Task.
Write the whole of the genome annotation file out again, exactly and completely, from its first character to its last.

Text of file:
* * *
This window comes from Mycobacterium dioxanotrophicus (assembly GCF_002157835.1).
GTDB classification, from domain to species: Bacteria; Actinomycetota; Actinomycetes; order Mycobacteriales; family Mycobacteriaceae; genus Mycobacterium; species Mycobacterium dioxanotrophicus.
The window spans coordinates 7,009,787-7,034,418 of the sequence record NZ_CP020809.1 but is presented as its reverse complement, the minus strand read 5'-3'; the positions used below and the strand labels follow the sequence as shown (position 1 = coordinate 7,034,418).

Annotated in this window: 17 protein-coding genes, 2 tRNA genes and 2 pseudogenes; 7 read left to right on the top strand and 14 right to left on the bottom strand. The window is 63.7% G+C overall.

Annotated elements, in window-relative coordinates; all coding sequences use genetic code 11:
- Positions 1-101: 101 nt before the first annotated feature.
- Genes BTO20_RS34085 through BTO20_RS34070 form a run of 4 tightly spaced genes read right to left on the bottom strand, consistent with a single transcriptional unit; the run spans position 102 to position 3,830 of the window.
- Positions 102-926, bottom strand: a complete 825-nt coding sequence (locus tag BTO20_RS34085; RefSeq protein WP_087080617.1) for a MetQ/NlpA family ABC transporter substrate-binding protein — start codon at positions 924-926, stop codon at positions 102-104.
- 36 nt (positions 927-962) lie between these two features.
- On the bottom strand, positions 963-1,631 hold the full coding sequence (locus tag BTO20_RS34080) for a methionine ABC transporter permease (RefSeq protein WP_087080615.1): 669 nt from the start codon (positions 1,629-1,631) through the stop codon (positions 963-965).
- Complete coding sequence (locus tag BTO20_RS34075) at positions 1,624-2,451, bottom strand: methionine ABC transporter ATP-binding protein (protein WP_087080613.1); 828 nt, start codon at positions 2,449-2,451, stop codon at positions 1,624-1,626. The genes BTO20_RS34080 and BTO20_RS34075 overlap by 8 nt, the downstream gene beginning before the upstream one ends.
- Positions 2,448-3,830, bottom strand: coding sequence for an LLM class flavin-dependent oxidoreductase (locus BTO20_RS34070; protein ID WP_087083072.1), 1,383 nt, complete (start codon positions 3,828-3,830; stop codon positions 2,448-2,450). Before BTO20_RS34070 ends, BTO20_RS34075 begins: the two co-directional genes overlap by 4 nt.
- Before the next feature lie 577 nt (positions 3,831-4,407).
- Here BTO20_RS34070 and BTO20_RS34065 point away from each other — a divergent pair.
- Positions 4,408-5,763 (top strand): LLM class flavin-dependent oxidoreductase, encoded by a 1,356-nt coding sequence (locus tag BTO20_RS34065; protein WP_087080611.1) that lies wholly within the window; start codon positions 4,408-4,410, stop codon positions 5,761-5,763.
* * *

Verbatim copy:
This window comes from Mycobacterium dioxanotrophicus (assembly GCF_002157835.1).
GTDB classification, from domain to species: Bacteria; Actinomycetota; Actinomycetes; order Mycobacteriales; family Mycobacteriaceae; genus Mycobacterium; species Mycobacterium dioxanotrophicus.
The window spans coordinates 7,009,787-7,034,418 of the sequence record NZ_CP020809.1 but is presented as its reverse complement, the minus strand read 5'-3'; the positions used below and the strand labels follow the sequence as shown (position 1 = coordinate 7,034,418).

Annotated in this window: 17 protein-coding genes, 2 tRNA genes and 2 pseudogenes; 7 read left to right on the top strand and 14 right to left on the bottom strand. The window is 63.7% G+C overall.

Annotated elements, in window-relative coordinates; all coding sequences use genetic code 11:
- Positions 1-101: 101 nt before the first annotated feature.
- Genes BTO20_RS34085 through BTO20_RS34070 form a run of 4 tightly spaced genes read right to left on the bottom strand, consistent with a single transcriptional unit; the run spans position 102 to position 3,830 of the window.
- Positions 102-926, bottom strand: a complete 825-nt coding sequence (locus tag BTO20_RS34085; RefSeq protein WP_087080617.1) for a MetQ/NlpA family ABC transporter substrate-binding protein — start codon at positions 924-926, stop codon at positions 102-104.
- 36 nt (positions 927-962) lie between these two features.
- On the bottom strand, positions 963-1,631 hold the full coding sequence (locus tag BTO20_RS34080) for a methionine ABC transporter permease (RefSeq protein WP_087080615.1): 669 nt from the start codon (positions 1,629-1,631) through the stop codon (positions 963-965).
- Complete coding sequence (locus tag BTO20_RS34075) at positions 1,624-2,451, bottom strand: methionine ABC transporter ATP-binding protein (protein WP_087080613.1); 828 nt, start codon at positions 2,449-2,451, stop codon at positions 1,624-1,626. The genes BTO20_RS34080 and BTO20_RS34075 overlap by 8 nt, the downstream gene beginning before the upstream one ends.
- Positions 2,448-3,830, bottom strand: coding sequence for an LLM class flavin-dependent oxidoreductase (locus BTO20_RS34070; protein ID WP_087083072.1), 1,383 nt, complete (start codon positions 3,828-3,830; stop codon positions 2,448-2,450). Before BTO20_RS34070 ends, BTO20_RS34075 begins: the two co-directional genes overlap by 4 nt.
- Before the next feature lie 577 nt (positions 3,831-4,407).
- Here BTO20_RS34070 and BTO20_RS34065 point away from each other — a divergent pair.
- Positions 4,408-5,763 (top strand): LLM class flavin-dependent oxidoreductase, encoded by a 1,356-nt coding sequence (locus tag BTO20_RS34065; protein WP_087080611.1) that lies wholly within the window; start codon positions 4,408-4,410, stop codon positions 5,761-5,763.